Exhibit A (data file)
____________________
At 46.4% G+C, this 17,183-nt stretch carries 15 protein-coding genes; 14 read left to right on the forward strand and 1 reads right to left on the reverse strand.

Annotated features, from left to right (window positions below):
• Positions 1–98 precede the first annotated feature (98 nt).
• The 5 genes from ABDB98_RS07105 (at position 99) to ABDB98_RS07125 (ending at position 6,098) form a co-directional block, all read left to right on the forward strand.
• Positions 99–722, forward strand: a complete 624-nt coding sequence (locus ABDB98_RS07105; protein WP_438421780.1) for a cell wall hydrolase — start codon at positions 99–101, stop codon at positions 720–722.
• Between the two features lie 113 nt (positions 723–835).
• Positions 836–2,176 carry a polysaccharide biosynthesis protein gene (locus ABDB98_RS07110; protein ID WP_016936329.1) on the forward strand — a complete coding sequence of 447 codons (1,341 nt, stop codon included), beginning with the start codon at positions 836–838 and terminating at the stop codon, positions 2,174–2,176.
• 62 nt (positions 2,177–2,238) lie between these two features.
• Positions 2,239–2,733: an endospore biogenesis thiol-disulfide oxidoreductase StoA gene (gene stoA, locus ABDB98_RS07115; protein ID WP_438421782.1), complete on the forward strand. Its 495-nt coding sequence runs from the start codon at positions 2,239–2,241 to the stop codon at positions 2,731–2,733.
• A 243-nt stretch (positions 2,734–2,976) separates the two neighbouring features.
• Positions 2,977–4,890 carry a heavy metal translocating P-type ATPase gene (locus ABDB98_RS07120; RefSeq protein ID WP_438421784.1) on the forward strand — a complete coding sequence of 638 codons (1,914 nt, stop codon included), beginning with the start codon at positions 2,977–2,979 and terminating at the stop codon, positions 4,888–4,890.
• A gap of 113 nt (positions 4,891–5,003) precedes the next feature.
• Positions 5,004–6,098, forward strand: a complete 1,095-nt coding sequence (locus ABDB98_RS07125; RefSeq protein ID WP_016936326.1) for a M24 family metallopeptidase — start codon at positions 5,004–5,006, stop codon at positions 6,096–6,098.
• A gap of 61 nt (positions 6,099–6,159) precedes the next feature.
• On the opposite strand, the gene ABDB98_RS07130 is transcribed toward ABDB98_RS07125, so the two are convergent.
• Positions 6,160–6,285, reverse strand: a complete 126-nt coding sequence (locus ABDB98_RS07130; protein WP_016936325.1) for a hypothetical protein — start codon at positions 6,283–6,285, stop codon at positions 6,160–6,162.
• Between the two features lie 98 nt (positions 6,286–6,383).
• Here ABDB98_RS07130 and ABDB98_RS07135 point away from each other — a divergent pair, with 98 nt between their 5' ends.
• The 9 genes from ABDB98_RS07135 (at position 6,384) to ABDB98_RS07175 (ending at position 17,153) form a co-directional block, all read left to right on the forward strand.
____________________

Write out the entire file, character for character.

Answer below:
At 46.4% G+C, this 17,183-nt stretch carries 15 protein-coding genes; 14 read left to right on the forward strand and 1 reads right to left on the reverse strand.

Annotated features, from left to right (window positions below):
• Positions 1–98 precede the first annotated feature (98 nt).
• The 5 genes from ABDB98_RS07105 (at position 99) to ABDB98_RS07125 (ending at position 6,098) form a co-directional block, all read left to right on the forward strand.
• Positions 99–722, forward strand: a complete 624-nt coding sequence (locus ABDB98_RS07105; protein WP_438421780.1) for a cell wall hydrolase — start codon at positions 99–101, stop codon at positions 720–722.
• Between the two features lie 113 nt (positions 723–835).
• Positions 836–2,176 carry a polysaccharide biosynthesis protein gene (locus ABDB98_RS07110; protein ID WP_016936329.1) on the forward strand — a complete coding sequence of 447 codons (1,341 nt, stop codon included), beginning with the start codon at positions 836–838 and terminating at the stop codon, positions 2,174–2,176.
• 62 nt (positions 2,177–2,238) lie between these two features.
• Positions 2,239–2,733: an endospore biogenesis thiol-disulfide oxidoreductase StoA gene (gene stoA, locus ABDB98_RS07115; protein ID WP_438421782.1), complete on the forward strand. Its 495-nt coding sequence runs from the start codon at positions 2,239–2,241 to the stop codon at positions 2,731–2,733.
• A 243-nt stretch (positions 2,734–2,976) separates the two neighbouring features.
• Positions 2,977–4,890 carry a heavy metal translocating P-type ATPase gene (locus ABDB98_RS07120; RefSeq protein ID WP_438421784.1) on the forward strand — a complete coding sequence of 638 codons (1,914 nt, stop codon included), beginning with the start codon at positions 2,977–2,979 and terminating at the stop codon, positions 4,888–4,890.
• A gap of 113 nt (positions 4,891–5,003) precedes the next feature.
• Positions 5,004–6,098, forward strand: a complete 1,095-nt coding sequence (locus ABDB98_RS07125; RefSeq protein ID WP_016936326.1) for a M24 family metallopeptidase — start codon at positions 5,004–5,006, stop codon at positions 6,096–6,098.
• A gap of 61 nt (positions 6,099–6,159) precedes the next feature.
• On the opposite strand, the gene ABDB98_RS07130 is transcribed toward ABDB98_RS07125, so the two are convergent.
• Positions 6,160–6,285, reverse strand: a complete 126-nt coding sequence (locus ABDB98_RS07130; protein WP_016936325.1) for a hypothetical protein — start codon at positions 6,283–6,285, stop codon at positions 6,160–6,162.
• Between the two features lie 98 nt (positions 6,286–6,383).
• Here ABDB98_RS07130 and ABDB98_RS07135 point away from each other — a divergent pair, with 98 nt between their 5' ends.
• The 9 genes from ABDB98_RS07135 (at position 6,384) to ABDB98_RS07175 (ending at position 17,153) form a co-directional block, all read left to right on the forward strand.